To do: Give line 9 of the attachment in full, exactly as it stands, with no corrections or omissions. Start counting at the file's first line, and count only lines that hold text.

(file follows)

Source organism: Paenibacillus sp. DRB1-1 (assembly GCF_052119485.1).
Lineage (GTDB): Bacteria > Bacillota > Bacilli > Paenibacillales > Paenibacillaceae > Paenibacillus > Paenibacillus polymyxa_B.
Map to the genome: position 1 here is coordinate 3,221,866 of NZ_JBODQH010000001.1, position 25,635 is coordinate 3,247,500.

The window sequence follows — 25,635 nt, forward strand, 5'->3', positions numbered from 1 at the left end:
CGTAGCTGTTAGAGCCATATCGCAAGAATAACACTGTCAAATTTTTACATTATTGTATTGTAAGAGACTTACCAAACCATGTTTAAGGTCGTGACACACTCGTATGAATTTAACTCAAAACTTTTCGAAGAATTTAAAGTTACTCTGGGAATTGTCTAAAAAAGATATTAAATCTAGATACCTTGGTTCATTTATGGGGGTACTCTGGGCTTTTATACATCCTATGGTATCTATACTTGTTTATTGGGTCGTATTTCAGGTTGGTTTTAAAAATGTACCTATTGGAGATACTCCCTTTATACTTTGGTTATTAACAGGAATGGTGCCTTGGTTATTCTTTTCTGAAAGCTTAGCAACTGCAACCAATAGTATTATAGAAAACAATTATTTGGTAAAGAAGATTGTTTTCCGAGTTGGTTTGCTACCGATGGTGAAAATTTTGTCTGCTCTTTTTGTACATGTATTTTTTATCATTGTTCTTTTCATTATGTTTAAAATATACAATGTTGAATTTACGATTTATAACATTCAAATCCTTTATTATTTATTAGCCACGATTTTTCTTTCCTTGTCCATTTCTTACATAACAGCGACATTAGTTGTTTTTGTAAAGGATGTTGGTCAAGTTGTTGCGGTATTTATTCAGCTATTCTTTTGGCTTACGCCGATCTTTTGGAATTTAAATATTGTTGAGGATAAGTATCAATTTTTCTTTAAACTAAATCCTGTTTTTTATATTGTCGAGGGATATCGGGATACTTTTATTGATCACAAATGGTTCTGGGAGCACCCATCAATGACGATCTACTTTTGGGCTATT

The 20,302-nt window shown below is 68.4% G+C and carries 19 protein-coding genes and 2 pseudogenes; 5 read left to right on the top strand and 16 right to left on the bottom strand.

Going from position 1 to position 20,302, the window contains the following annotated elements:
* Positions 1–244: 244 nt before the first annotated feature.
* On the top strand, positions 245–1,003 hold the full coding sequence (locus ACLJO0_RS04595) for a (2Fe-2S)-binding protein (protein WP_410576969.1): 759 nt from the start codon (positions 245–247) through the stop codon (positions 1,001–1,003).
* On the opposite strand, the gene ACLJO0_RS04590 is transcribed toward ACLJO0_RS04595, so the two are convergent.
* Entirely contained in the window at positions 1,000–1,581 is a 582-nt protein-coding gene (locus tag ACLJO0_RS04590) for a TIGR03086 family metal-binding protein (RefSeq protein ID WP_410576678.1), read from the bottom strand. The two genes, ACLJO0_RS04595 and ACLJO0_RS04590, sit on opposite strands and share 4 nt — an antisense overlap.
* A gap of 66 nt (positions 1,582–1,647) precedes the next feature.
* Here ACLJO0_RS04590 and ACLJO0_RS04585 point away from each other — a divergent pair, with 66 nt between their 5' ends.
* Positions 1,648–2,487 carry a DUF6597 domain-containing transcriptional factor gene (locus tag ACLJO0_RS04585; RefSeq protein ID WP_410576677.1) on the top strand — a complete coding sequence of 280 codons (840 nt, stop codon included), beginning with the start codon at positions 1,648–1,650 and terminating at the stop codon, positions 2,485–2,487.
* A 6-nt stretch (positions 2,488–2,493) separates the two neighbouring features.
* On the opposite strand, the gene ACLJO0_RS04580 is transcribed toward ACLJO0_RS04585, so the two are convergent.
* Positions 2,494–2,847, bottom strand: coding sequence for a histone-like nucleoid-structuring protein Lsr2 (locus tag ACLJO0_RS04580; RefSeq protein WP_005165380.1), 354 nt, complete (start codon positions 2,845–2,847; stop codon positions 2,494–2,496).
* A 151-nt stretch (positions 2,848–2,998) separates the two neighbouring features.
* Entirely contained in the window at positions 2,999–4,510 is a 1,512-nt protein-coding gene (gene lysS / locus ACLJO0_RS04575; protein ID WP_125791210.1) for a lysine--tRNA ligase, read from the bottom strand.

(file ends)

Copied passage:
* On the top strand, positions 245–1,003 hold the full coding sequence (locus ACLJO0_RS04595) for a (2Fe-2S)-binding protein (protein WP_410576969.1): 759 nt from the start codon (positions 245–247) through the stop codon (positions 1,001–1,003).